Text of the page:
During the 2014 offseason, Colts Authority is making a concentrated effort to have a complex understanding of as many of the players on the roster as possible. It’s all a part of the Colts Authority Charting Project, an intentional effort to chart as many statistical and strategical details about the team as we can. In that vein, we have several film-review series going thoughout the next few months. You can see all of the 2014 film review pieces at the CA Charting Project page.
We hope you will enjoy the series, and if you have any requests (either in specific players or different statistics you’d like to see charted), please let us know in the comments or on Twitter at @ColtsAuth_Kyle and @ColtsAuthority using #CAchartingproject.
Last season the Colts were one of the league’s best running teams on third down, succeeding on 68.2 percent of their third (or fourth) down rushing attempts. This past season, however, the Colts took a big dip, dropping down to just under 52% when running on third down.
A quick breakdown (kneel-downs removed):
The breakdown really nails down where the downgrade came from in 2013, the running backs’ productivity plummeted while nearly doubling in attempts. It’s expected that the attempts would go up, considering that the Colts’ average yards to go on third down (including passes) decreased in 2013. But for the efficiency to drop that much is perplexing, especially considering the Colts’ emphasis on power running.
The decline also is backed by Football Outsiders. They ranked the Colts’ second in “Power Success” (runs on third/fourth down with two yards or less to go, also included power goal-to-go situations) in 2012 with a 72 percent success rate, but ranked Indianapolis just 15th in 2013 with a success rate of 65 percent.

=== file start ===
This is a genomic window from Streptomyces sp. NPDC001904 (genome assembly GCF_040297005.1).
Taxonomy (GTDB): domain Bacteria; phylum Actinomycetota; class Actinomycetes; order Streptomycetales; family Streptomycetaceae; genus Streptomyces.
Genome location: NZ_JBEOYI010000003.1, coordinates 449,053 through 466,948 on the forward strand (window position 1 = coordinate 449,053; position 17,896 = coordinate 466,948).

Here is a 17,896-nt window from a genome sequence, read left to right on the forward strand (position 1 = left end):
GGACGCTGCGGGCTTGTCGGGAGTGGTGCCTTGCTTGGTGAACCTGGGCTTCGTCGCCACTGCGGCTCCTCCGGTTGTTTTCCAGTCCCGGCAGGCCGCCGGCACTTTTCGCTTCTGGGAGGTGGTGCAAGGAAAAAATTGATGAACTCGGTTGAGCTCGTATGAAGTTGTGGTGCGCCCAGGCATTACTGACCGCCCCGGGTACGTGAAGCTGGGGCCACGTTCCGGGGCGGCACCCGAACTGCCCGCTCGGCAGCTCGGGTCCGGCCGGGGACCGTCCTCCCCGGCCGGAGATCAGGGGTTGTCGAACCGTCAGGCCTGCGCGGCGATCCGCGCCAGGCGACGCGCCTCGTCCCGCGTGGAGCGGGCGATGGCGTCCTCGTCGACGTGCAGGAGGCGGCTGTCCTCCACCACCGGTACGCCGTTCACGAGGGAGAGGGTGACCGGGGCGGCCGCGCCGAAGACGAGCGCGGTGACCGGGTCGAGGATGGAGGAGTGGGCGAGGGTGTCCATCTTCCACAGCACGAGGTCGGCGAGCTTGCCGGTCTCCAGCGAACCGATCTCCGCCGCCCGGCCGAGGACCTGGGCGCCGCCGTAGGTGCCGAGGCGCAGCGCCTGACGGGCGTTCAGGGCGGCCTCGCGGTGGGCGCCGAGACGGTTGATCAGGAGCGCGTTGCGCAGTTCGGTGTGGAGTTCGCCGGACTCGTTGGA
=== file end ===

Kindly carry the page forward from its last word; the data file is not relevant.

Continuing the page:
While the Colts’ interior line stayed pretty much the same in 2013 (AVOID URGE TO MAKE SNARKY COMMENT), the success rate dropped dramatically. The reasons for this could be complicated, but the issue likely resided in two factors: the running backs or the play-calling.
As always, we start at the numbers:
There are several things to pull away from this.
First, Donald Brown was never a good power back, so most of his third-d0wn situations came in long situations. Of his 11 third-down runs over the last two years, just five have come in powers situations. He’s converted just one of those, his one opportunity in 2012. Brown saw four chances in 2013, and failed to convert any of them. He was hit in the backfield on one (not his fault), but on the other plays he had space to power through for the needed yards. None were big holes, but space where a bigger, stronger back would have had a good chance.
Granted, that hole closes up pretty quick, but in a situation like that, you want your back to push the pile for a yard. That’s not Brown’s strong suit. There’s a reason he rarely gets his number called in these situations. I love Brown, but he’s not a short-yardage back.
So, Brown’s struggles hurt the Colts but really only on four attempts in 2013 vs. one in 2012. That’s not a big enough size to make a 20% difference in efficiency.